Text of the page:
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Old 18-05-2023, 23:43   #1
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Fibreglass sheathing required for large schooner in Lesvos, Greece

We are refitting a 90ft schooner in Lesvos for a Christian charity.
She had some quite large areas of rot in the wooden planks, which have now all been replaced.
She is sheathed with polyester resin and chopped strand mat.
We want to replace this with epoxy with biaxial cloth, or similar, preferably using a vacuum to install.
There are approximately 20sq meters to be done to a thickness of about 10mm.
Do you know someone in Greece who might be able to help us?
Please let me know!
Thanks
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Old 20-05-2023, 18:53   #2
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Re: Fibreglass sheathing required for large schooner in Lesvos, Greece

What is wrong with the existing fiberglass sheathing such that it needs replacing? It sounds like the new sheathing could add considerable weight to the hull. Depending upon where it was, it might not add much to the structural integrity of the boat, despite being a large expense. Whoever is advising you to proceed with this operation will likely have some suggestions -- perhaps a cousin of theirs? Where is the boat now? Moving a structurally questionable boat (it needs 20m2 of new sheathing!) more than a few miles on a calm day is probably not a good idea. Skeptic is a word with Greek roots. Be skeptical and careful.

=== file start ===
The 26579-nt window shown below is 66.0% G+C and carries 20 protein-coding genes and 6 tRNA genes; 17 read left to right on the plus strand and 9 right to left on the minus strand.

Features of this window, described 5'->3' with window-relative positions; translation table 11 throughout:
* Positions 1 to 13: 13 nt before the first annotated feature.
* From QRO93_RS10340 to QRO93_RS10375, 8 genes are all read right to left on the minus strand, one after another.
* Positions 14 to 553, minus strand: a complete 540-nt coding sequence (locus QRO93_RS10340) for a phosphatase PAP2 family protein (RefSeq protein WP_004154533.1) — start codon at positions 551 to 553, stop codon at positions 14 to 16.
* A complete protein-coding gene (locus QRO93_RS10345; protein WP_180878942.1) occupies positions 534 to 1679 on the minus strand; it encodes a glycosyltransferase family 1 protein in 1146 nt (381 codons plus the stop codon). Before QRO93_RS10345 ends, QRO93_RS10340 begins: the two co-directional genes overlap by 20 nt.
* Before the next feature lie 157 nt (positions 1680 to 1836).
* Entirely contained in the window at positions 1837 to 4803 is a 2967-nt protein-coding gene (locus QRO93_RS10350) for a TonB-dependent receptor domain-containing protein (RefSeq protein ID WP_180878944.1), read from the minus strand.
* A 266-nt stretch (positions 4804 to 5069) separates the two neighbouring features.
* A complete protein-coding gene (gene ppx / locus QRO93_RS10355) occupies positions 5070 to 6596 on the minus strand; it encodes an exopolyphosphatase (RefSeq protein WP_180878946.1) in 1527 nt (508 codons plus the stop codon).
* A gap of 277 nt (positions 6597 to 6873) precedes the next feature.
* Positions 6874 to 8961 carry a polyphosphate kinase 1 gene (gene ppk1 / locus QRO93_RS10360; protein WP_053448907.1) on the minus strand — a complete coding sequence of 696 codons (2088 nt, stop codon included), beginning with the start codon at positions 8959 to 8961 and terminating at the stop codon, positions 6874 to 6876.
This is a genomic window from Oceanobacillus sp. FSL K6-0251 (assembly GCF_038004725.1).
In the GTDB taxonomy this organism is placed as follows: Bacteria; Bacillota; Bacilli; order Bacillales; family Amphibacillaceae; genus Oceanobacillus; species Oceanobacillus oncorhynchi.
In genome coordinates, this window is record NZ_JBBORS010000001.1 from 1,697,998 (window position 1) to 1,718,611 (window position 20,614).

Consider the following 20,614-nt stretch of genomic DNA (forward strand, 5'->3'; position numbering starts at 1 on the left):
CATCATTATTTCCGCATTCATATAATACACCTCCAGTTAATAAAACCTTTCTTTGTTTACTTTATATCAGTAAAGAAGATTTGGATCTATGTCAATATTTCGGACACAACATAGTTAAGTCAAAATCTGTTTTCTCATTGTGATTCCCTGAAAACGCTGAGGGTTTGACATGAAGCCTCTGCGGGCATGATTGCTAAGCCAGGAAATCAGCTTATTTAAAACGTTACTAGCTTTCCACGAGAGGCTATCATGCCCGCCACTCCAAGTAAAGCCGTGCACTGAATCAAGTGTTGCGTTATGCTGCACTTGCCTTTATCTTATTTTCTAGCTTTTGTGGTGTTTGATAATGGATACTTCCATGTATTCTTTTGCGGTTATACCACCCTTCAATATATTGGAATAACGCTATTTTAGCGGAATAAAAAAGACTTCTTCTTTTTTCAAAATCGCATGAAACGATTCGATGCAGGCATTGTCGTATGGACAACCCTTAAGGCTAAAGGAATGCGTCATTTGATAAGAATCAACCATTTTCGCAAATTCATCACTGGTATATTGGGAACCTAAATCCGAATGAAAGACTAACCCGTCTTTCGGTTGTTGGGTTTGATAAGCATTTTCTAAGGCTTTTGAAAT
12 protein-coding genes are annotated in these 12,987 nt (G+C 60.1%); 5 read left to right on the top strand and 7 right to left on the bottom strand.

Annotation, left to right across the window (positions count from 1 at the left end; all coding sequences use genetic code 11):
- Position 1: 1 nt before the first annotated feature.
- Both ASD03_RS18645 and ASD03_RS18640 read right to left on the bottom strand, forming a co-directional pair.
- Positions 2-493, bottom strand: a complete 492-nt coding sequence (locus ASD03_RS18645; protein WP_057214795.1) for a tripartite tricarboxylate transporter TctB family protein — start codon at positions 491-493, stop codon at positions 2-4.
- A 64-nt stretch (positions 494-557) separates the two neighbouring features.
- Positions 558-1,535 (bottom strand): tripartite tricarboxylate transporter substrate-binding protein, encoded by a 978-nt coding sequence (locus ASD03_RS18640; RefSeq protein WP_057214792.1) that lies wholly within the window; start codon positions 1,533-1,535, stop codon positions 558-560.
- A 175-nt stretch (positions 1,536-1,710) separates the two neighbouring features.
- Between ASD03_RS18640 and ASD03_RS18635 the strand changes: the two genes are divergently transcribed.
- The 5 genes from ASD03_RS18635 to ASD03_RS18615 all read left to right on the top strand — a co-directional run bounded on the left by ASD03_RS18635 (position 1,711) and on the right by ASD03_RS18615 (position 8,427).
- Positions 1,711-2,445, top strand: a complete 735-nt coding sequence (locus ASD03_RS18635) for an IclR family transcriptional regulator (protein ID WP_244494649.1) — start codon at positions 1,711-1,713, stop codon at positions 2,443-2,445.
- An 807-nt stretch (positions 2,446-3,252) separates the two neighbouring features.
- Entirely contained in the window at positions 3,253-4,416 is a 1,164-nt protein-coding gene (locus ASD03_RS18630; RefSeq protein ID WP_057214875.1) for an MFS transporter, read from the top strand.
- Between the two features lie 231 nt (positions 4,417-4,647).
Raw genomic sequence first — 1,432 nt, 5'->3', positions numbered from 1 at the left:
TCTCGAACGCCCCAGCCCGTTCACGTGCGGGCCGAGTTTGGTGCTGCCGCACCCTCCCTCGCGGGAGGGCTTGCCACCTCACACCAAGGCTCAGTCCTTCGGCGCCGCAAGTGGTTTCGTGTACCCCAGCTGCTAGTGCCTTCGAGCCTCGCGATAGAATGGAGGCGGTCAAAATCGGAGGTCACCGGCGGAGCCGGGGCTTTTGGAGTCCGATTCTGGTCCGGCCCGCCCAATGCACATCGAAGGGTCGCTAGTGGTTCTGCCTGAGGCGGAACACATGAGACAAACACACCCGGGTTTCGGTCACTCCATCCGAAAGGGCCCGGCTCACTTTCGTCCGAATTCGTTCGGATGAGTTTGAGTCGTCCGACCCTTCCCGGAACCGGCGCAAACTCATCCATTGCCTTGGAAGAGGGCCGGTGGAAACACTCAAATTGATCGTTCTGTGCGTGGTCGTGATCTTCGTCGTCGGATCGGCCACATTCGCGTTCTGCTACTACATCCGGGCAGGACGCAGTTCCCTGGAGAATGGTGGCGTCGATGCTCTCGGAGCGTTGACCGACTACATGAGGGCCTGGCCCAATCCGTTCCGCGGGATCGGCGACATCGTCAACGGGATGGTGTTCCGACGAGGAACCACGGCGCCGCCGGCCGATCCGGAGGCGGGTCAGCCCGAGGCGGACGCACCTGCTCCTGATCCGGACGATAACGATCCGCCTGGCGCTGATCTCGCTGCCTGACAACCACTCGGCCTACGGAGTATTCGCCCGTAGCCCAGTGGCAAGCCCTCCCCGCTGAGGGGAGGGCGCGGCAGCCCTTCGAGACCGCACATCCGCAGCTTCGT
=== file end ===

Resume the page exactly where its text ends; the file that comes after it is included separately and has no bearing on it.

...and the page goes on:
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Old 20-05-2023, 21:18   #3
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Re: Fibreglass sheathing required for large schooner in Lesvos, Greece

Iím interested in the haulout method, is that a type of sled that slides over a series of logs? What is there to stop her from falling over in the cradle.
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Old 21-05-2023, 00:25   #4
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Re: Fibreglass sheathing required for large schooner in Lesvos, Greece

The sheathing was separated from the hull in approximately 8 square meters.
The other areas had to be removed for the rotten planking to be replaced.
It is an integral part of the strength of the hull, hence the thickness, it is not only a sheathing like cascover for example. She is more of a composite construction than traditional.
We will not be moving her until the works are completed.
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Old 21-05-2023, 00:26   #5
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Re: Fibreglass sheathing required for large schooner in Lesvos, Greece

Quote:
Originally Posted by skipperpete View Post
Iím interested in the haulout method, is that a type of sled that slides over a series of logs? What is there to stop her from falling over in the cradle.
Yes that's correct, just gravity!
When in place she is chocked up further.
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Old 21-05-2023, 00:55   #6
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Re: Fibreglass sheathing required for large schooner in Lesvos, Greece